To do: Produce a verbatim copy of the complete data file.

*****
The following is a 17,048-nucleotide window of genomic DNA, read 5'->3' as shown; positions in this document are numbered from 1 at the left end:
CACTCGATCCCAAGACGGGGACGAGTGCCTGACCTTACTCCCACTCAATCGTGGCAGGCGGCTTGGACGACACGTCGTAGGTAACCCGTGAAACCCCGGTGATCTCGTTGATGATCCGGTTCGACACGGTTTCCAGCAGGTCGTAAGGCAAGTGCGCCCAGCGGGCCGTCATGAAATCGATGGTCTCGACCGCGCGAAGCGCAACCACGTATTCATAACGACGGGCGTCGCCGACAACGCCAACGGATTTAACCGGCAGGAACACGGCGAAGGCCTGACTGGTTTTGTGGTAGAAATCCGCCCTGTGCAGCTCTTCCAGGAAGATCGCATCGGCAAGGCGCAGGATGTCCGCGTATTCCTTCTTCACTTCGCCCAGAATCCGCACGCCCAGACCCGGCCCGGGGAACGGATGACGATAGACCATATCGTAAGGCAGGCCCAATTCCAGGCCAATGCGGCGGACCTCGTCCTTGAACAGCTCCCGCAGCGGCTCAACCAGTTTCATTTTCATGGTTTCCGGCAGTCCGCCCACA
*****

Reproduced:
The following is a 17,048-nucleotide window of genomic DNA, read 5'->3' as shown; positions in this document are numbered from 1 at the left end:
CACTCGATCCCAAGACGGGGACGAGTGCCTGACCTTACTCCCACTCAATCGTGGCAGGCGGCTTGGACGACACGTCGTAGGTAACCCGTGAAACCCCGGTGATCTCGTTGATGATCCGGTTCGACACGGTTTCCAGCAGGTCGTAAGGCAAGTGCGCCCAGCGGGCCGTCATGAAATCGATGGTCTCGACCGCGCGAAGCGCAACCACGTATTCATAACGACGGGCGTCGCCGACAACGCCAACGGATTTAACCGGCAGGAACACGGCGAAGGCCTGACTGGTTTTGTGGTAGAAATCCGCCCTGTGCAGCTCTTCCAGGAAGATCGCATCGGCAAGGCGCAGGATGTCCGCGTATTCCTTCTTCACTTCGCCCAGAATCCGCACGCCCAGACCCGGCCCGGGGAACGGATGACGATAGACCATATCGTAAGGCAGGCCCAATTCCAGGCCAATGCGGCGGACCTCGTCCTTGAACAGCTCCCGCAGCGGCTCAACCAGTTTCATTTTCATGGTTTCCGGCAGTCCGCCCACA